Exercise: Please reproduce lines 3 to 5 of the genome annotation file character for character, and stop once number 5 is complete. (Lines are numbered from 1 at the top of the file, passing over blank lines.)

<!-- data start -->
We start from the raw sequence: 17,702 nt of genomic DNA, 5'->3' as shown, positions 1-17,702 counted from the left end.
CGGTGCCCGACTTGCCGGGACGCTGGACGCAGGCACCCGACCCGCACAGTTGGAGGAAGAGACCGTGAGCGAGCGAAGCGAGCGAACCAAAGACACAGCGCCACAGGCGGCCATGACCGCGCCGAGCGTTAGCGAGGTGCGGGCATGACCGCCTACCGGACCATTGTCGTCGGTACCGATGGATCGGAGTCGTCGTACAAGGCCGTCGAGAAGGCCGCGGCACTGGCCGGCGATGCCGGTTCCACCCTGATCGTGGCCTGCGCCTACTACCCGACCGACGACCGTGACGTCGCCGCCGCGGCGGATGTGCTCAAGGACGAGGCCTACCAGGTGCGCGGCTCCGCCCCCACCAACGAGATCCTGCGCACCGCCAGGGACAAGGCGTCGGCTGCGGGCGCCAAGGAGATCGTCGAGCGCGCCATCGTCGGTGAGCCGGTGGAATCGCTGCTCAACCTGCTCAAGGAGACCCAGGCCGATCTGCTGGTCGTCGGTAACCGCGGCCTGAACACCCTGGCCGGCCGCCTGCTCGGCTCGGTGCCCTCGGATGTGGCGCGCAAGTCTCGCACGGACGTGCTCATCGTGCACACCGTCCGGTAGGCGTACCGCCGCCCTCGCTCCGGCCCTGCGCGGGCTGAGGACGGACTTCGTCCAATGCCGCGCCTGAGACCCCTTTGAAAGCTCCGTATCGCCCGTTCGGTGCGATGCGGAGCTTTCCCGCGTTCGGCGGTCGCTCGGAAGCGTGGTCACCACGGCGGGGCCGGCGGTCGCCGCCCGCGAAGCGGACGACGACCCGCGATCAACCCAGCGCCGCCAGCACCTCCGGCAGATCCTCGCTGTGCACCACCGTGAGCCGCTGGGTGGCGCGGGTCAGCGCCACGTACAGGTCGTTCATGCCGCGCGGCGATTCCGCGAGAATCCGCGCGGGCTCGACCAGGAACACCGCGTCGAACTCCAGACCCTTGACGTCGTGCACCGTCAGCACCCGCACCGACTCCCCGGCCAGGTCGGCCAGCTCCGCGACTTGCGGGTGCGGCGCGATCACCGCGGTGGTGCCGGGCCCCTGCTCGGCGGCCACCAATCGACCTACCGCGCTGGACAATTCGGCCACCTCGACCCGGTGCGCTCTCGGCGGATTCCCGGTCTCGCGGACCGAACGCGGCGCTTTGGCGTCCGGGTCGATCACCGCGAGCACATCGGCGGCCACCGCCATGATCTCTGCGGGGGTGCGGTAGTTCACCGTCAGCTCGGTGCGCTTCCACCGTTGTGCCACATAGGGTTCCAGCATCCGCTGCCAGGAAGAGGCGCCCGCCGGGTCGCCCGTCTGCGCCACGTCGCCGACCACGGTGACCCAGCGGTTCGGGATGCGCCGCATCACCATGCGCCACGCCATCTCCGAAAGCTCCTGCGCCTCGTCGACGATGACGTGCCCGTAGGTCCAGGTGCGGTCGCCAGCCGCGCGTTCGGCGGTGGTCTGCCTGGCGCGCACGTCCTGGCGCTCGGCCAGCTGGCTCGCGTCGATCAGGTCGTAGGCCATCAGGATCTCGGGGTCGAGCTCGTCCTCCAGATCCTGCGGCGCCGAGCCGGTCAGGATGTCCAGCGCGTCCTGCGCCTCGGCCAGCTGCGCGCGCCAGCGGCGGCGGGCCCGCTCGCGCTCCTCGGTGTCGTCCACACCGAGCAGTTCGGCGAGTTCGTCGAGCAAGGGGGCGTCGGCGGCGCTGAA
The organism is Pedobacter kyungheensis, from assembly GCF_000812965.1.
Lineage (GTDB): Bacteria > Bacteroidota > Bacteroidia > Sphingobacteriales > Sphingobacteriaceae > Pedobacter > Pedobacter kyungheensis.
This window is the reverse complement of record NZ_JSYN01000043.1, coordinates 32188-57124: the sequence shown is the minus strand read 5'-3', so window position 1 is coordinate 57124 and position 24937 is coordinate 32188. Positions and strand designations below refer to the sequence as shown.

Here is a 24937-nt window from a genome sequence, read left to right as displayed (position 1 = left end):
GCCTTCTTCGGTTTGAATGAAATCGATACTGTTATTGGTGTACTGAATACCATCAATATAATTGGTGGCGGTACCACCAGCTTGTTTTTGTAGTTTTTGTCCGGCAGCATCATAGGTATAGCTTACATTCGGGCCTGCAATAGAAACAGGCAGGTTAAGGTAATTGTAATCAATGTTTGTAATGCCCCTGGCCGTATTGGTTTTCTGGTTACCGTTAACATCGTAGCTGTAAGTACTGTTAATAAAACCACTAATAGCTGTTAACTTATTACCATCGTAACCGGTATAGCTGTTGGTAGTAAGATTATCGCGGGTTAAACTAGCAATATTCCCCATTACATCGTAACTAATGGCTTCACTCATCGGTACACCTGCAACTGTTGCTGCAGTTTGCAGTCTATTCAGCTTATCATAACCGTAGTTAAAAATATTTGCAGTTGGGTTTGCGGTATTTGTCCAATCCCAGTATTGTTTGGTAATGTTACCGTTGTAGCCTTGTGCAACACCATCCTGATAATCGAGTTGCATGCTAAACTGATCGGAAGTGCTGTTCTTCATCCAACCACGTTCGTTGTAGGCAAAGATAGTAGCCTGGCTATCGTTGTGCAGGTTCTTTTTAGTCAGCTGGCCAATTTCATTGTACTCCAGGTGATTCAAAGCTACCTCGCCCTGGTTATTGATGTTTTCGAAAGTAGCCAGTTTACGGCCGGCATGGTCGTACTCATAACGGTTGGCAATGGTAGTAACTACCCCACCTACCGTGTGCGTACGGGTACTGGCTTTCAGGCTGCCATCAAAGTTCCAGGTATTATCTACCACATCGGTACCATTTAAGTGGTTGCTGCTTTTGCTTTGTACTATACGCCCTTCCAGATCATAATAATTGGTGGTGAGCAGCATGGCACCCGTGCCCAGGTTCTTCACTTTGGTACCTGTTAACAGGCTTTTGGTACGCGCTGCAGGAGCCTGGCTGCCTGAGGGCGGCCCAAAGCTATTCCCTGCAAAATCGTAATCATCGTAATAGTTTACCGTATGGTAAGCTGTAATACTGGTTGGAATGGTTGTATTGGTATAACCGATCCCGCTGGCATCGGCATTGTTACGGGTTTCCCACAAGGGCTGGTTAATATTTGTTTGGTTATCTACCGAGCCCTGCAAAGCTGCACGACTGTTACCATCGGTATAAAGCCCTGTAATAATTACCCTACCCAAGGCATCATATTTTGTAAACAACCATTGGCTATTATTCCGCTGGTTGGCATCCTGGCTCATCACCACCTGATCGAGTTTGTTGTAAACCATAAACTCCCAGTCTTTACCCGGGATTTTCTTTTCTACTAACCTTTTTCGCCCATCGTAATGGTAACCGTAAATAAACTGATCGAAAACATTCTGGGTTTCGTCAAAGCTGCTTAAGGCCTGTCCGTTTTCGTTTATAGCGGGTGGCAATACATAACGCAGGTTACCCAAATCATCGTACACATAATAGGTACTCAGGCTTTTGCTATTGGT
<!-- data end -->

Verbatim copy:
The organism is Pedobacter kyungheensis, from assembly GCF_000812965.1.
Lineage (GTDB): Bacteria > Bacteroidota > Bacteroidia > Sphingobacteriales > Sphingobacteriaceae > Pedobacter > Pedobacter kyungheensis.
This window is the reverse complement of record NZ_JSYN01000043.1, coordinates 32188-57124: the sequence shown is the minus strand read 5'-3', so window position 1 is coordinate 57124 and position 24937 is coordinate 32188. Positions and strand designations below refer to the sequence as shown.